FAQ & Resources
COVID FAQ, COVID related Economic Impact Payment Information & Lookup Tools
I have not filed my 2019 tax return yet, will I still receive an Economic Impact Payment?
Yes, if you filed your 2018 tax return, or if you did not file your 2018 but have direct deposit of your Social Security or Railroad Benefits.
I did not receive the Economic Impact Payment. Where is it?
You can check the status of your payment by clicking this link:
It will redirect you to the IRS’ Get My Payment webpage, where you can then enter your information from your most recently filed tax return to check the status of your Economic Impact Payment.
I did not receive a direct deposit refund from my most recently filed tax return. What do I do?
If you follow the steps in the answer to question 2, you will get the option to enter direct deposit information. The IRS will need your bank routing number and account number. For married couples both spouses must enter direct deposit information separately.
I entered my information on the IRS Get My Payment webpage and it shows that my status is not available. What do I do?
Unfortunately, we have no further guidance on this and IRS phone lines are not currently available. Our expectation is that you would receive a paper check, but this could take months. The IRS updates the Get My Payment results daily, so you may want to check again in 24 hours.
Do I qualify for an Economic Impact Payment?
You must have a social security number, and you CANNOT be a dependent on someone else’s tax return. For a full Economic Impact Payment, AGI (adjusted gross income) must be below $75,000 for individuals, or below $150,000 for married filing joint. Partial payments are available at up to $100,000 AGI for individuals or $200,000 AGI for married filing joint.
Will my Economic Impact Payment include the $500 for each dependent?
Only if the dependent is under the age of 17 and qualifies for the child tax credit. There are no payments available for dependents who do not meet this criteria.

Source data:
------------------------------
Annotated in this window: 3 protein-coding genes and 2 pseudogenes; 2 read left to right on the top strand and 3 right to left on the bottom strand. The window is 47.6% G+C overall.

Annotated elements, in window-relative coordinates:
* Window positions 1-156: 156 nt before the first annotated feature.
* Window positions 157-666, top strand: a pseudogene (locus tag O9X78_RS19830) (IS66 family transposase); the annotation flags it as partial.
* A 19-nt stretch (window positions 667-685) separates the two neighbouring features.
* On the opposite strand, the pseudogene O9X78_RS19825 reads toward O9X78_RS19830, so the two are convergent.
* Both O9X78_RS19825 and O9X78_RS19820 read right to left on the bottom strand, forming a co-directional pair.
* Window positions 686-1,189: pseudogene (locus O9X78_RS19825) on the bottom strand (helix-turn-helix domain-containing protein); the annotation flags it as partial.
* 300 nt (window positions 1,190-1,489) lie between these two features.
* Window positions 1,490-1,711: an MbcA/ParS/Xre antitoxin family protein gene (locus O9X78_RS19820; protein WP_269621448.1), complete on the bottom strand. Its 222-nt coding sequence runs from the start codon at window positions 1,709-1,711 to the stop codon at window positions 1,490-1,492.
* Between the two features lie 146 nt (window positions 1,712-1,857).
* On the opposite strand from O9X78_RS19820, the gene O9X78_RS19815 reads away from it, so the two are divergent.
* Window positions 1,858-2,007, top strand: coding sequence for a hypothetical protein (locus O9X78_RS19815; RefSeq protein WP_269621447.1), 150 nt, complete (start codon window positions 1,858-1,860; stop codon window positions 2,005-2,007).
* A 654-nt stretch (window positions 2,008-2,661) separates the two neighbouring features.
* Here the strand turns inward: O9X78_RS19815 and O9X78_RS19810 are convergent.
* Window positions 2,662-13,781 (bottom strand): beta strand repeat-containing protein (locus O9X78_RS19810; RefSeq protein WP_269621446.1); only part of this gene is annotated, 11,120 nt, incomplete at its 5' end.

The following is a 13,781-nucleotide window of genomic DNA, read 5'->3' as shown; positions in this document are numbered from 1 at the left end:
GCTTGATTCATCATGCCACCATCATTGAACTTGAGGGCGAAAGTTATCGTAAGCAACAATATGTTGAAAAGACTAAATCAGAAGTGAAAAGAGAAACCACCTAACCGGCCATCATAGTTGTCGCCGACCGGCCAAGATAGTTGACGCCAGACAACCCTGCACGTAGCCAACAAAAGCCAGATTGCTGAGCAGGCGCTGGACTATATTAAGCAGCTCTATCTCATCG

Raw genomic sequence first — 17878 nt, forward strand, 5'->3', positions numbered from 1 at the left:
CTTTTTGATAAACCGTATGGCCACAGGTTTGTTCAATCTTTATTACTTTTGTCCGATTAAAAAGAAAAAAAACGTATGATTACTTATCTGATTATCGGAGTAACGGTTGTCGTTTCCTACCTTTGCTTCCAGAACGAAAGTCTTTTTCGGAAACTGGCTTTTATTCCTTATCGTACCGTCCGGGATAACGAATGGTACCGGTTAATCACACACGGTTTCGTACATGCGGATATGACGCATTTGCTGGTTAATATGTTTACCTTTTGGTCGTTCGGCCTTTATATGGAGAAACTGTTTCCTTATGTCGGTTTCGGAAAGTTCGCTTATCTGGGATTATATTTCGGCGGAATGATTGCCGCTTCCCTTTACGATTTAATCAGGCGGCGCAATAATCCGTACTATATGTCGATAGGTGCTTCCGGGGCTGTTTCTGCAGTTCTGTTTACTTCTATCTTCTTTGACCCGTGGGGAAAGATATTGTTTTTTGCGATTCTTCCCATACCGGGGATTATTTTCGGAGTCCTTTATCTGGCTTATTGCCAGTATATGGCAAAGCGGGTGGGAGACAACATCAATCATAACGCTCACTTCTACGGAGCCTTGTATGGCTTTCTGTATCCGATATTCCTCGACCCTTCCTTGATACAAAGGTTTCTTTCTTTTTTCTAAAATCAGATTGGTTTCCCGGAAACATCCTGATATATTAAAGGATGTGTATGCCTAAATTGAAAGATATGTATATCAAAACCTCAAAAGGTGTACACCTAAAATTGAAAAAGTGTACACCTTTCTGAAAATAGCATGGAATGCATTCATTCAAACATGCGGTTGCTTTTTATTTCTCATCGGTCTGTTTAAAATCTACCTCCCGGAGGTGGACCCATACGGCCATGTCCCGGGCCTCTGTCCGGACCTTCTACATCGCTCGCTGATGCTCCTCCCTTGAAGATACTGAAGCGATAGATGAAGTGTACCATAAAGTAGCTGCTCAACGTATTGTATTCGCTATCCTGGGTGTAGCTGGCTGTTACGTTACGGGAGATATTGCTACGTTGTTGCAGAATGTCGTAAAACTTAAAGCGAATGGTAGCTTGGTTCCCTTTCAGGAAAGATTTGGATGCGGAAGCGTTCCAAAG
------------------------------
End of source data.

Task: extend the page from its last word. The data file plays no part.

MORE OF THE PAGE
What if I don’t qualify for an Economic Impact Payment based on my most recently filed return?
A tax credit will be available on the 2020 tax return for those that did not receive payment, or those that received reduced payments, using the same income guidelines.
Can the IRS take the Economic Impact Payment back on my next tax return?
No. The payment is not income and you will not owe tax on the payment. It will not reduce your refund or increase the amount you owe when you file your 2020 tax return.
IRS Account Transcript Request
Online (immediate) or by mail (5 - 10 days). Used to verify payment amounts to see if additional credit is allowed on your 2020 tax return. You will request a 2020 Account Transcript.
If you are married and filed joint returns, look up the information using the first name on the tax return. If you filed separately, both spouses will have to request information.
When are the Economic Impact Payments Reconciled?
Economic Impact Payments issued in 2020 and 2021 are reconciled on the 2020 tax return. If you did not receive the full payments, a credit may be available.
IRS Refund Search Tools
What is an Enrolled Agent?
An Enrolled Agent (EA) is a federally-authorized tax practitioner who has technical expertise in the field of taxation and is empowered by the U.S. Department of the Treasury to represent taxpayers before all administrative levels of the Internal Revenue Service for audits, collections, and appeals.
How does one become an Enrolled Agent?
The license is earned either by passing a comprehensive examination which covers all aspects of the tax code, or by working at the IRS for five years in a position which regularly interprets and applies the tax code and its regulations. All candidates are subjected to a rigorous background check conducted by the IRS.
What are the differences between Enrolled Agents and other tax professionals?
Only Enrolled Agents are required to demonstrate to the IRS their competence in matters of taxation before they may represent a taxpayer before the IRS. Unlike attorneys and CPAs, who may or may not choose to specialize in taxes, all Enrolled Agents specialize in taxation. Enrolled Agents are the only taxpayer representatives who receive their right to practice from the U.S. government while CPAs and attorneys are licensed by states.